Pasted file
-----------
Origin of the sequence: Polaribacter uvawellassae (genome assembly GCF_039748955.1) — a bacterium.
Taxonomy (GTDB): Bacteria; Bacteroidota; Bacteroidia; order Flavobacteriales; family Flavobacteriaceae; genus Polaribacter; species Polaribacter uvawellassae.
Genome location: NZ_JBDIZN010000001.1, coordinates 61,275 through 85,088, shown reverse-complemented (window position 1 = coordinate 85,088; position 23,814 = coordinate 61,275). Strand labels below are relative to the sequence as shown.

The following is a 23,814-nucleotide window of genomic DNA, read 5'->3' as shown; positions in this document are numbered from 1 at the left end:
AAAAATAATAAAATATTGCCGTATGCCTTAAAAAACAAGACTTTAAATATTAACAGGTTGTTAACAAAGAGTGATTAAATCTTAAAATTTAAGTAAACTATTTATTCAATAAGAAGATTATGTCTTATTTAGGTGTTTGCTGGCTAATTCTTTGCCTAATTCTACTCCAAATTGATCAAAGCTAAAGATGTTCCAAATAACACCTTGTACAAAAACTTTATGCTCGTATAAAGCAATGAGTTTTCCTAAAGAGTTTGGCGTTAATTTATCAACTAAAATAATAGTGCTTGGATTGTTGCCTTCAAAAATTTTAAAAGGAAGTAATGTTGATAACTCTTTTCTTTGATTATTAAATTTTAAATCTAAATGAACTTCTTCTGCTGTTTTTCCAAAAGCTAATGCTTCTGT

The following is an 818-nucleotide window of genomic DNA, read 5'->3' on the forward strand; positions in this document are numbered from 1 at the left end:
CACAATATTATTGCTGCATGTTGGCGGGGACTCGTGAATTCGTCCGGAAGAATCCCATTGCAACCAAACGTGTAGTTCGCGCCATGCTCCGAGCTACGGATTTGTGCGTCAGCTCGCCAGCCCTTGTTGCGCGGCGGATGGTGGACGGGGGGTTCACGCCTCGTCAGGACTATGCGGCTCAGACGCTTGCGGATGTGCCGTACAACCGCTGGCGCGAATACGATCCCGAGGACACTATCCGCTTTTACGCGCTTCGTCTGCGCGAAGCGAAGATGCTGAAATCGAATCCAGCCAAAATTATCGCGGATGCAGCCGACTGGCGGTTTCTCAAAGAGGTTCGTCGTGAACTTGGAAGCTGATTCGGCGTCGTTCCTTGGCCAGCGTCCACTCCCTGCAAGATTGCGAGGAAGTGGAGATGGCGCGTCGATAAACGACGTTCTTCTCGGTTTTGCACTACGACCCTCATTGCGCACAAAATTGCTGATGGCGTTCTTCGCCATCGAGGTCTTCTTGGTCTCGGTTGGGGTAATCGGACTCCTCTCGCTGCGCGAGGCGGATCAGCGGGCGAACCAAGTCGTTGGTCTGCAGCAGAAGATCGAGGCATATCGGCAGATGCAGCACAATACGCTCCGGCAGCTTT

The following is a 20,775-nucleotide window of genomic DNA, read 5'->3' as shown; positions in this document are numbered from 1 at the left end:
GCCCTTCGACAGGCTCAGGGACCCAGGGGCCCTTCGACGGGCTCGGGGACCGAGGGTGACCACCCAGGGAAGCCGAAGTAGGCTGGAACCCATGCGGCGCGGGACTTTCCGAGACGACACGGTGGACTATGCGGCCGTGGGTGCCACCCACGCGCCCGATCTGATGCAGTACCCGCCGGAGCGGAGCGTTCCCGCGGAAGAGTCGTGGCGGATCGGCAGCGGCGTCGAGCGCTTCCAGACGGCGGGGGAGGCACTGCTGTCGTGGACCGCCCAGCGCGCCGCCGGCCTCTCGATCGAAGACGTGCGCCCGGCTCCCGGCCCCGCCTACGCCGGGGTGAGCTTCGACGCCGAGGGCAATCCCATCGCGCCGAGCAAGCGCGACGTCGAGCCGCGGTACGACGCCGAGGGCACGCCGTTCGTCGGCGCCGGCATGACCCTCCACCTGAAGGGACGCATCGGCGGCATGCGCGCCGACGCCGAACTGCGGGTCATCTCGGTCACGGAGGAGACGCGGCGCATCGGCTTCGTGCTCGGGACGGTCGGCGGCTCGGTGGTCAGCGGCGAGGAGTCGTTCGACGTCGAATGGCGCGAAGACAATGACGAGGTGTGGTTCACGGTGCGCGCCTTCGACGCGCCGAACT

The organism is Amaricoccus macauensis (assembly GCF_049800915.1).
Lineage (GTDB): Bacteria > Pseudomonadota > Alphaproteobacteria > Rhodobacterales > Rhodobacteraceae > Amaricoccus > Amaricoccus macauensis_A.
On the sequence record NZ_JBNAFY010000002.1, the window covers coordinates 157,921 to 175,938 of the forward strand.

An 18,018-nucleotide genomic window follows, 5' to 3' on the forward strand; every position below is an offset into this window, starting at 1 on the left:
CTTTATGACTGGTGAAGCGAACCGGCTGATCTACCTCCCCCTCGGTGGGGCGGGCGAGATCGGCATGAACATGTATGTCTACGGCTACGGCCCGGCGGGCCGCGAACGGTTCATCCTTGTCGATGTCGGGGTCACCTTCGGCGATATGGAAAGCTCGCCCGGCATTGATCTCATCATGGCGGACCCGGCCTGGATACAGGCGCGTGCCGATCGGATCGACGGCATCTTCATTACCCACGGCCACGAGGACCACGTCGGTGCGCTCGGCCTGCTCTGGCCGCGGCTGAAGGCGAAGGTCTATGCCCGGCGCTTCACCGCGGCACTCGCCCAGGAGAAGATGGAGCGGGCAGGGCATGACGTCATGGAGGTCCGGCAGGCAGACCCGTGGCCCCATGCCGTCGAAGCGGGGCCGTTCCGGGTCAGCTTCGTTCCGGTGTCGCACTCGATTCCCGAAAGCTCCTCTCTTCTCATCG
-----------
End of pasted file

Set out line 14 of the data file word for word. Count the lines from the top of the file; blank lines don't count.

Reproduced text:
CTTTATGACTGGTGAAGCGAACCGGCTGATCTACCTCCCCCTCGGTGGGGCGGGCGAGATCGGCATGAACATGTATGTCTACGGCTACGGCCCGGCGGGCCGCGAACGGTTCATCCTTGTCGATGTCGGGGTCACCTTCGGCGATATGGAAAGCTCGCCCGGCATTGATCTCATCATGGCGGACCCGGCCTGGATACAGGCGCGTGCCGATCGGATCGACGGCATCTTCATTACCCACGGCCACGAGGACCACGTCGGTGCGCTCGGCCTGCTCTGGCCGCGGCTGAAGGCGAAGGTCTATGCCCGGCGCTTCACCGCGGCACTCGCCCAGGAGAAGATGGAGCGGGCAGGGCATGACGTCATGGAGGTCCGGCAGGCAGACCCGTGGCCCCATGCCGTCGAAGCGGGGCCGTTCCGGGTCAGCTTCGTTCCGGTGTCGCACTCGATTCCCGAAAGCTCCTCTCTTCTCATCG